Mr. Katz writes, "Advocates of local control and the progressive resistance are rightly bringing attention to state-local preemption, but that focus gives on a partial picture of the complex structural relationship between the states, their localities, and their citizens."  This relationship is the forgotten part of federalism, which is often viewed as a conflict between Washington and the states.

The I-65 intersection the I-20/59 in Birmingham, Alabama
For example, what this push-pull means that states, and Washington, are the primary providers of the nation's safety net.  Mr. Katz cites the 2012 Supreme Court decision, National Federation of Independent Business v. Seblius.  This decision resulted in "19 states deciding not to expand Medicaid."  States wildly vary their support of welfare benefits, nutrition assistance, public health, and additional income for the working, to list off a few.

The individual states also decide how to apportion federal resources, sometimes doing so in a manner that undermines cities and urban counties.  One example is the state of Alabama's decision to go ahead with a major reconfiguration of interstate 20/59-that would expand the six-lane elevated freeway to a 10-lane beast; reducing access to downtown Birmingham from three exits to one. (; date accessed June 14, 2017)  Mr. Katz notes, "Clearly, 1960s-style transportation solutions are alive and well.  This is just one way out-of-touch-state interests can preempt local know-how and disserve quality of life."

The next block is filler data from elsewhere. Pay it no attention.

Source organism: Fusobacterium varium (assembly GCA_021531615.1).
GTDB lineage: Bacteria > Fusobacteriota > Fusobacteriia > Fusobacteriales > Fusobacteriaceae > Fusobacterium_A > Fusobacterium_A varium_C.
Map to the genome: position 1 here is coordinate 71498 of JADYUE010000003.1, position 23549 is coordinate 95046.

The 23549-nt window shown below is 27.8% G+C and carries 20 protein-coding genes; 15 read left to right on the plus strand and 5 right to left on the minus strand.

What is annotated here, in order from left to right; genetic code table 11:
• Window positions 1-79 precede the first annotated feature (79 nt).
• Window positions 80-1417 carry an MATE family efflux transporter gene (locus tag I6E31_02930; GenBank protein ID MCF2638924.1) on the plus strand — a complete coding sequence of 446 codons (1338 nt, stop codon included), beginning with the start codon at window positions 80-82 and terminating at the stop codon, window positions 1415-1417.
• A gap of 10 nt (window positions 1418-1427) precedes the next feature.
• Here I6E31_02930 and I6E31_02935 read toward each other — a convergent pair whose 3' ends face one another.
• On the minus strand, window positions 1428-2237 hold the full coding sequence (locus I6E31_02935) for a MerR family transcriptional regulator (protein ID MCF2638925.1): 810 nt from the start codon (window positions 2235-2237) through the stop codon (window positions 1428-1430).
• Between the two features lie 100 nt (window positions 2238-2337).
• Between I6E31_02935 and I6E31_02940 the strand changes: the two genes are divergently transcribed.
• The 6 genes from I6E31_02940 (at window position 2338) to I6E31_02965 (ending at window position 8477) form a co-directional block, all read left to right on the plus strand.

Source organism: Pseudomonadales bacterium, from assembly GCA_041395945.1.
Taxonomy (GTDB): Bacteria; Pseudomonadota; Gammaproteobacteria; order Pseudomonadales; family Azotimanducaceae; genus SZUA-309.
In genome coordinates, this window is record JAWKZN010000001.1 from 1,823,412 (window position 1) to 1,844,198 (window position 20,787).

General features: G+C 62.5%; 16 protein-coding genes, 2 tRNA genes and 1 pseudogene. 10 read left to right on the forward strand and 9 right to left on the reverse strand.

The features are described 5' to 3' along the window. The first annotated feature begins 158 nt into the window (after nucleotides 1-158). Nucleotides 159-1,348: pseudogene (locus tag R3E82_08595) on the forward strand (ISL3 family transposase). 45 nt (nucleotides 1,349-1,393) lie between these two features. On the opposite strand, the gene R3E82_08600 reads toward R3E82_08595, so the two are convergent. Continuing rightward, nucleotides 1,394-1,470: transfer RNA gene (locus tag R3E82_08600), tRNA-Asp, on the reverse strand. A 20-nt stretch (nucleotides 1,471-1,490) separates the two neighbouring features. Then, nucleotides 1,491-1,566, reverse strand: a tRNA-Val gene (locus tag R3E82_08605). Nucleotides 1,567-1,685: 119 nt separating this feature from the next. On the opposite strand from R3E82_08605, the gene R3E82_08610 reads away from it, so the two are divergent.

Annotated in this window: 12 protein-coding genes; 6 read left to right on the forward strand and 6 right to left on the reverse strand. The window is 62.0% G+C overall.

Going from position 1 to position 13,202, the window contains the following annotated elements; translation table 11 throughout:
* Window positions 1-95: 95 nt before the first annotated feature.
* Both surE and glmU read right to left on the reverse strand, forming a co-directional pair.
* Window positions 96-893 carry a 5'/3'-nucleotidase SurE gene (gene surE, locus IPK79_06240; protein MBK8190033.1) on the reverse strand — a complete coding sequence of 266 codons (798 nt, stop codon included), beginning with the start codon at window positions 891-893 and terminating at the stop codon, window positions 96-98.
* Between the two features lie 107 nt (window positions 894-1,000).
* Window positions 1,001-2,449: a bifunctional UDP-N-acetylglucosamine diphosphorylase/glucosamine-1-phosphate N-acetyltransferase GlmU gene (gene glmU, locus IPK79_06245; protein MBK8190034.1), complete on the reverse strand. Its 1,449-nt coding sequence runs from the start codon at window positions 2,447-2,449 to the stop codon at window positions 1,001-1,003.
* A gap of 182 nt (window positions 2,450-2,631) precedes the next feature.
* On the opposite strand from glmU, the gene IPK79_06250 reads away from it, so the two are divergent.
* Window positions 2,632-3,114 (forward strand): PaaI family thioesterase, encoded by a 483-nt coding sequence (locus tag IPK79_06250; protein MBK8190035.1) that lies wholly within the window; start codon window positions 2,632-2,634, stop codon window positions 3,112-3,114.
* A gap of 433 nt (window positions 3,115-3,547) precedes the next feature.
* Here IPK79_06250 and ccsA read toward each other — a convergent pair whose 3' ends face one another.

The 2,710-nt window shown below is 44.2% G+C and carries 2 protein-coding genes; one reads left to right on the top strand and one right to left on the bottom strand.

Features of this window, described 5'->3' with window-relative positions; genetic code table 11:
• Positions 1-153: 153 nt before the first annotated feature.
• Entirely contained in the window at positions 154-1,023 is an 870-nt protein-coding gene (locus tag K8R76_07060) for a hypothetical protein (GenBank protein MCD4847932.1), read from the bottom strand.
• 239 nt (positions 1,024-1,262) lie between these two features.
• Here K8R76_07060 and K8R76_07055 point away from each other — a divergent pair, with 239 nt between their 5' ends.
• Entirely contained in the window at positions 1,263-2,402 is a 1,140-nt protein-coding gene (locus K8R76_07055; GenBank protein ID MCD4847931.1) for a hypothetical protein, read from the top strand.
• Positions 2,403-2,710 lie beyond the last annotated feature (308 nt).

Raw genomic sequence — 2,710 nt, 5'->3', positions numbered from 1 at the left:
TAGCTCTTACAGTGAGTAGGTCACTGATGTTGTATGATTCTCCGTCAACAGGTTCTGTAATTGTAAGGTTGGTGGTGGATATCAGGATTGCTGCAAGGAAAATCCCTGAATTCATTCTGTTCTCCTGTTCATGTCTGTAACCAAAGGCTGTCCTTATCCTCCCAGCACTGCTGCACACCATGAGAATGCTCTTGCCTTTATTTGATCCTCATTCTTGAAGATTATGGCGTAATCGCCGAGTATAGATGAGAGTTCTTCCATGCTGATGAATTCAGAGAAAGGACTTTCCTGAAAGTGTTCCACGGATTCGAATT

Woman photographing the harbor
As the states usurp certain privileges, they mishandle others.  Traditionally, they were the epicenters of economic development, investing public universities, technology transfer, and trade-oriented initiatives focused on increasing exports and foreign direct investment.  However, in recent years, states like Pennsylvania have drastically pulled back from these efforts, prompting cities like Philadelphia and Pittsburgh to take up the cause.

Remember during one of our discussions ("The Consequences of Being a Sanctuary City; Feb. 1, 2017) when yours truly quoted Pittsburgh Mayor William Peduto, ...Cities exist at the right of the state.  Here is how: the states and state constitutions outline the fundamental rules for jurisdictional governance.  They determine the city boundaries and municipalities that fixed or flexible, curtailing not only land expansion but also the tax base.  Further, the states also determine what taxes cities can collect from their residents: "Currently 42 states constrain local fiscal authority through tax and expenditure limitation, which can sharply restrict a local government's ability to raise revenues."  Finally, the state have broad power to decide how much authority is delegated to municipal or regional governments.  They can exercise control over the quality of local economic growth through invests in primary through high schools. higher education, and workforce development.  Can you begin to understand what Mayor Peduto said about the cities exist at the right of the states?